Skirts from approximately 1810-1890 generally follow a very simple basic pattern. This gored and straight panel mix seems to have started and persisted in the very early 1800s and were readily adapted to the changing shapes of the entire century.
There were indeed several styles however the guides below can be adapted to nearly every decade. As with the late 16thC pattern books the aim was to make maximum use of the fabric and so the angles of the sides of each panel make the greatest difference to the shape of the skirt.
These skirts are all based on a full width of fabric of 150cm (60″) which is folded in half to give a more average historic width of 75cm (30″). For fabrics of other widths an explanation will follow.
Regency (1810s): waist; flat in front panel, lightly pleated/eased at side panels, gathered or pleated at CB panel. Gore angles steep. Cut waist and hem curves after trying on. The deeper the dip at the CF waist the straighter the side seams will fall.
Romantic (1820s-30s): lower waist slightly for 1820s and add ease to CF and side gores. Lower waist further for 1830s and gather/pleat from CF through all side panels while directing CB panel gathers/pleats towards the back.
No pattern, straight widths:
Mid century (1840s-50s): waist; increasingly gathered all around evenly. Panels become straight with little or no shaping. Gauging is most common though pleats and reverse pleats can be found.
Pattern B: Heavily gored skirts:
First Bustle (early 1870s): waist is flat at CF panel, eased at side panels, gathered/pleated in CB panel.
Crinoline (1860s): widen tops of each skirt panel to allow for more ease at the front and sides, this will straighten the side gores somewhat. Allow for some ease towards the sides and front, or create inverse pleats at each seam.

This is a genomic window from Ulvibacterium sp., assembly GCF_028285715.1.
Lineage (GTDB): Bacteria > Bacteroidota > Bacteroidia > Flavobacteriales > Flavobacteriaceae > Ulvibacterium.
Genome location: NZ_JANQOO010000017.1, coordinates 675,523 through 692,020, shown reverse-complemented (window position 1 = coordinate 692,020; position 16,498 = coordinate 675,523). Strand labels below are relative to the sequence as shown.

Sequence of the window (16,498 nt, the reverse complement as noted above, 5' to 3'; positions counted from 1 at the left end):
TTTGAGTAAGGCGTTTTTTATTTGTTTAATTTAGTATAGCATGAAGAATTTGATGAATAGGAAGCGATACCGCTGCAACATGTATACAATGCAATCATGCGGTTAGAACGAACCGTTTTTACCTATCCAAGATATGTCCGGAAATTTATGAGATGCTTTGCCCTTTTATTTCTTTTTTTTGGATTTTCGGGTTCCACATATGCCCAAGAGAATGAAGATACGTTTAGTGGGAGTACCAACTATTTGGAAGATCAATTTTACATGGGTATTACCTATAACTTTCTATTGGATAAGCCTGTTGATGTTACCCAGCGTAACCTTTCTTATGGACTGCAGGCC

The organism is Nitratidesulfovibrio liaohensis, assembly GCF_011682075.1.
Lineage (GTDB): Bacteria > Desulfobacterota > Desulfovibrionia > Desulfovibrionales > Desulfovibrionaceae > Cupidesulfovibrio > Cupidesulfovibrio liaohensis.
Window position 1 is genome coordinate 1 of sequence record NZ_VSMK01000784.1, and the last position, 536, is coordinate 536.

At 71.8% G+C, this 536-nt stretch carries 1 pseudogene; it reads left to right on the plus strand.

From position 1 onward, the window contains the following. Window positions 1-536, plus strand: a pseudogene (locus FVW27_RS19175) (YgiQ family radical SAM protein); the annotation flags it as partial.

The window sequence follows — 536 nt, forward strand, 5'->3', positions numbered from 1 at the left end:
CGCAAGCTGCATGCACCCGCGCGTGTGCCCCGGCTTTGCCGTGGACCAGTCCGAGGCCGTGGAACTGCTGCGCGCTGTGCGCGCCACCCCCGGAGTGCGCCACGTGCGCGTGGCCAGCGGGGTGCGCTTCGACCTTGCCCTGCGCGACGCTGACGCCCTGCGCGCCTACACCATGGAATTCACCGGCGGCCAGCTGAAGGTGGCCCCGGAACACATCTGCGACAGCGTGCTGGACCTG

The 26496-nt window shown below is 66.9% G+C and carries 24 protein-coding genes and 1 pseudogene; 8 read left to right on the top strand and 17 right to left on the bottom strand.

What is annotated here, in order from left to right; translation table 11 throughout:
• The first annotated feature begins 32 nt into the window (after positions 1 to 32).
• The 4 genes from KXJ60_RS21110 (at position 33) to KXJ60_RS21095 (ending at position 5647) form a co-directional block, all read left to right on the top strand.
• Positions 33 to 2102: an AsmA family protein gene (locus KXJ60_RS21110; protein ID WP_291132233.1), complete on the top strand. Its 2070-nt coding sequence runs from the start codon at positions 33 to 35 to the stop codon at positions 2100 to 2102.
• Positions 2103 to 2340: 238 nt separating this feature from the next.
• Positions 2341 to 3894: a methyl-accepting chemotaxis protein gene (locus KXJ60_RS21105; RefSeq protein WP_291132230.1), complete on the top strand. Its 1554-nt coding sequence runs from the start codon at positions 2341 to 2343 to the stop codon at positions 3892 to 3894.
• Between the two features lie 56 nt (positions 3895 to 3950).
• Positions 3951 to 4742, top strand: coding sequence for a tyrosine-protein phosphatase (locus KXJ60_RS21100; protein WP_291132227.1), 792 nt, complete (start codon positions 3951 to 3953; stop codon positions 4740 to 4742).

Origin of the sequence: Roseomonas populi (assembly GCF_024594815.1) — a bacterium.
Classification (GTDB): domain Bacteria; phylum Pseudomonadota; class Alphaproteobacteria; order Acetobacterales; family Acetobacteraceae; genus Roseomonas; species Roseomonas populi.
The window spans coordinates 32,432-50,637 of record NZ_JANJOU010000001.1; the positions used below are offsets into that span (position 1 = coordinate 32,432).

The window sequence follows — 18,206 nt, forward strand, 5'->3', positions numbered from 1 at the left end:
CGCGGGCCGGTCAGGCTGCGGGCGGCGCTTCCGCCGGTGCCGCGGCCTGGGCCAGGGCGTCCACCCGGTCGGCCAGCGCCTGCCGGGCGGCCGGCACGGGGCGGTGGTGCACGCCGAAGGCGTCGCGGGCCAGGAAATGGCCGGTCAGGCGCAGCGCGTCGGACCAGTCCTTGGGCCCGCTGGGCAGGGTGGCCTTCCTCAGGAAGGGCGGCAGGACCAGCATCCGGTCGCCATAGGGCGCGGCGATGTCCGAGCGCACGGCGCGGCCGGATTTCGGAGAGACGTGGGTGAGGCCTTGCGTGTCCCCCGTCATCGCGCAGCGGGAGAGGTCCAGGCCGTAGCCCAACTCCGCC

End of century (1890s): narrow tops as much as possible and replace straight CB panel with a panel cut like the CF panel and either slashed for the CB closure or cut straight down the CB. Towards 1900 cut the diagonals in curves (this will create a narrow ellipse shaped scrap on each diagonal) to create a trumpet hem.
Pattern C: Natural Form
Natural form (late 1870s-early 1880s): waist; flat all around front and sides, narrow gathered section at the very centre back. Front can be cut as a complete tube, back gores cut in steep angles.
Second bustle (mid to late 1880s): cut the side gores wider in general with similar angles, this may mean cutting only two gores where there are four above and using the blue area for the other side gores. make note which sides have been cut.
To use the patterns in general:
Use a tape measure to get your waist to hem measurement (of the garment, which may sit anywhere from natural to high waist.
Use pins/chalk to mark each drop of fabric across the width.
Cut the first drop of fabric which will create all the side gores.
Fold this fabric in half from top of length to bottom (selvage to selvage) and cut along the fold.
Use a tape measure to find the width of the top of the side panels. I usually use 12-20cm (6″-8″) for a heavily gored skirt or 20-25cm (8″-10″) for straighter panels.
Mark this width on opposite corners of the first drop of fabric.
Use a tape measure to line up the diagonal seams.
Cut along this diagonal through all layers.
Fold second drop of fabric (selvage to selvage) and cut down the fold.
Cut the front panel from one width (matching side angles to the angles of the side panels where possible.
The back panel will just need the hem cut across or with a scoop to extend in to a train.
Pin straight of side panels to diagonal,